Conclusion Like Gligar beforehand, Shuppet does suffer from repeated entries, but Generation III did do a good job at setting up what this Pokémon is, even if the other entries didn't really expand upon it. Generation VII puts some effort into it, and perhaps if it appeared in Sun and Moon as well, we might've gotten a few more diverse facts. We know the feeding habits of Shuppet, but we don't know how it comes into being. Does a Shuppet pop up when someone with strong negative emotions dies? Does Banette just spawn Shuppet given its origin story? Also, why this Puppet classification? It doesn't resemble or act anything like a puppet, something more akin to the Emotion or the Negative Pokémon would've worked so much better for Shuppet. I can't say these entries are as dull as Gligar's, especially where they did set up Shuppet nicely, but they're hardly going to be winning awards.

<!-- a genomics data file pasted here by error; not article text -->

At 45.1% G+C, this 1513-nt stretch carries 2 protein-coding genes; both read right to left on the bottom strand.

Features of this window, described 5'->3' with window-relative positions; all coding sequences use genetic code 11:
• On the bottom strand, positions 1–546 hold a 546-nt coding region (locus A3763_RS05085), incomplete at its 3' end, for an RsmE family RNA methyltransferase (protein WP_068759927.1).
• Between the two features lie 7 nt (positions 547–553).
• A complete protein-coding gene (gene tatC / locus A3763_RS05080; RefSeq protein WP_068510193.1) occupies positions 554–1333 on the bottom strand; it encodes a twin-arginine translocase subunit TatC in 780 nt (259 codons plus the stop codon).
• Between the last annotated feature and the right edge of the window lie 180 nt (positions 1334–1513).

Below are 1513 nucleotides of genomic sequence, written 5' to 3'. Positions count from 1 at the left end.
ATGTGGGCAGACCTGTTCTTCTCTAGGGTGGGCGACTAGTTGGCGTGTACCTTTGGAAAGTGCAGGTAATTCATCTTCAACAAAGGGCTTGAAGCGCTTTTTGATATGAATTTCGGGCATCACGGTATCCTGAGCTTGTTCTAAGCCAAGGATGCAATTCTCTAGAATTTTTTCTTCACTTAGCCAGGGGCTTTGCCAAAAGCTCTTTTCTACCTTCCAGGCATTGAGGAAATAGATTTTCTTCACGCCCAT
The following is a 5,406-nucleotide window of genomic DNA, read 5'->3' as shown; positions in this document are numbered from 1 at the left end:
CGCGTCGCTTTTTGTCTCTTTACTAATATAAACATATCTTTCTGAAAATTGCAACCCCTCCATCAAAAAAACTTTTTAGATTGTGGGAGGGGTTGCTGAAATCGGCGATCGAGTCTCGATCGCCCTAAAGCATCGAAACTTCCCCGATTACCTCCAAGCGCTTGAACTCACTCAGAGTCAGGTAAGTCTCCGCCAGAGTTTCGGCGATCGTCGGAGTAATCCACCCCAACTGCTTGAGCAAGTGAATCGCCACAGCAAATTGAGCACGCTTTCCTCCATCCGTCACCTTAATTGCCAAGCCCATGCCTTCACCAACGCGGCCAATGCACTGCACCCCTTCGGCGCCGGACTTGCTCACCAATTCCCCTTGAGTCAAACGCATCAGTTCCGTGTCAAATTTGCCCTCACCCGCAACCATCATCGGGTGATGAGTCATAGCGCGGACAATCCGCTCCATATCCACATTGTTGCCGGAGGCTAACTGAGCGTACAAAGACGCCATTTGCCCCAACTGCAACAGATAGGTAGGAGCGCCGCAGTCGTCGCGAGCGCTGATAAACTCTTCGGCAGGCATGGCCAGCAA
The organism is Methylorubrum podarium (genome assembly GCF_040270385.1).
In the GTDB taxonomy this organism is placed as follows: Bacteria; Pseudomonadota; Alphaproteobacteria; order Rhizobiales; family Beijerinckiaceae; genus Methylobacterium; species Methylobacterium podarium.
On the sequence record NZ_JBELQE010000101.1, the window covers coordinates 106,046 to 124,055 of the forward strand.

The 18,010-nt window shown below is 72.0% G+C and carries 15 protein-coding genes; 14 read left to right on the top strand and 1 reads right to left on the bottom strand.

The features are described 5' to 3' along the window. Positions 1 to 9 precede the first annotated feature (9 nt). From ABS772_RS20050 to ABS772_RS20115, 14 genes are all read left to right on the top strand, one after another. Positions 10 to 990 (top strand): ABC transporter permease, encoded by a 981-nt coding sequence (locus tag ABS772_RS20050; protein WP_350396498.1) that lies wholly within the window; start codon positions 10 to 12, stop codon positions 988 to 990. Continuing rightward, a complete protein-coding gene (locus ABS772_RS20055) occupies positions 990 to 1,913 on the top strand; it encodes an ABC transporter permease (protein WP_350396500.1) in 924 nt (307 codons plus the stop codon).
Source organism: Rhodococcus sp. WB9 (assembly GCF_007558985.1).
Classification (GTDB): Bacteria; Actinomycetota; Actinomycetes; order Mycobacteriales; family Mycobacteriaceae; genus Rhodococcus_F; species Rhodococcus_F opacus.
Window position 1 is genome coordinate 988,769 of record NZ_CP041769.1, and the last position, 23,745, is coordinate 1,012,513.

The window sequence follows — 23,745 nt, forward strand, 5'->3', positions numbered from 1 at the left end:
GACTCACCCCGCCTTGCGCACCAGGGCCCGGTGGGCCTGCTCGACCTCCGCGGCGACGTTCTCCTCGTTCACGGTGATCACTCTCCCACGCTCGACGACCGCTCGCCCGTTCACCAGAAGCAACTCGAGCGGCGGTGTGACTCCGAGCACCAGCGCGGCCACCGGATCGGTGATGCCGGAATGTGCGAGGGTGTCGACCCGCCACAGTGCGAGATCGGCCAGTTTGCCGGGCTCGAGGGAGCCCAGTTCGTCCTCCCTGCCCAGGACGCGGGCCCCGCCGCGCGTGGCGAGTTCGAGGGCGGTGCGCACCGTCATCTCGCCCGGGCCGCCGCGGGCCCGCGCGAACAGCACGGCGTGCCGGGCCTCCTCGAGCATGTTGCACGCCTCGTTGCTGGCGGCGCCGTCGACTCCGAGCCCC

Koops, Your Emblem is on Fire

Written by: ManKoops (talk)

E!

Welcome everyone and sit back as I keep slowly progressing throughout this game! Fire Emblem! Blazing. Swoooord!

Ok.

We got new recruits!

Merlinus


A traveling merchant. Timid and easily frightened.

FERK Merlinus.png

Level 5 Transporter.

Bases and Growths:

HP: 18 (120%)
Str: 0 (0%)
Skl: 4 (90%)
Spd: 5 (90%)
Luck: 12 (100%)
Def: 5 (30%)
Res: 2 (15%)
Con: 25 (Cannot be rescued by any means)
Move: 0

Merlinus is a very unique unit to be sure. And also quite helpful. With his presence alone, he now gives us access to the convoy, where we can deposit our items! Not only do we not have to give useless shit to our units anymore, but we now also don't need to drop any items whenever a unit's inventory is full!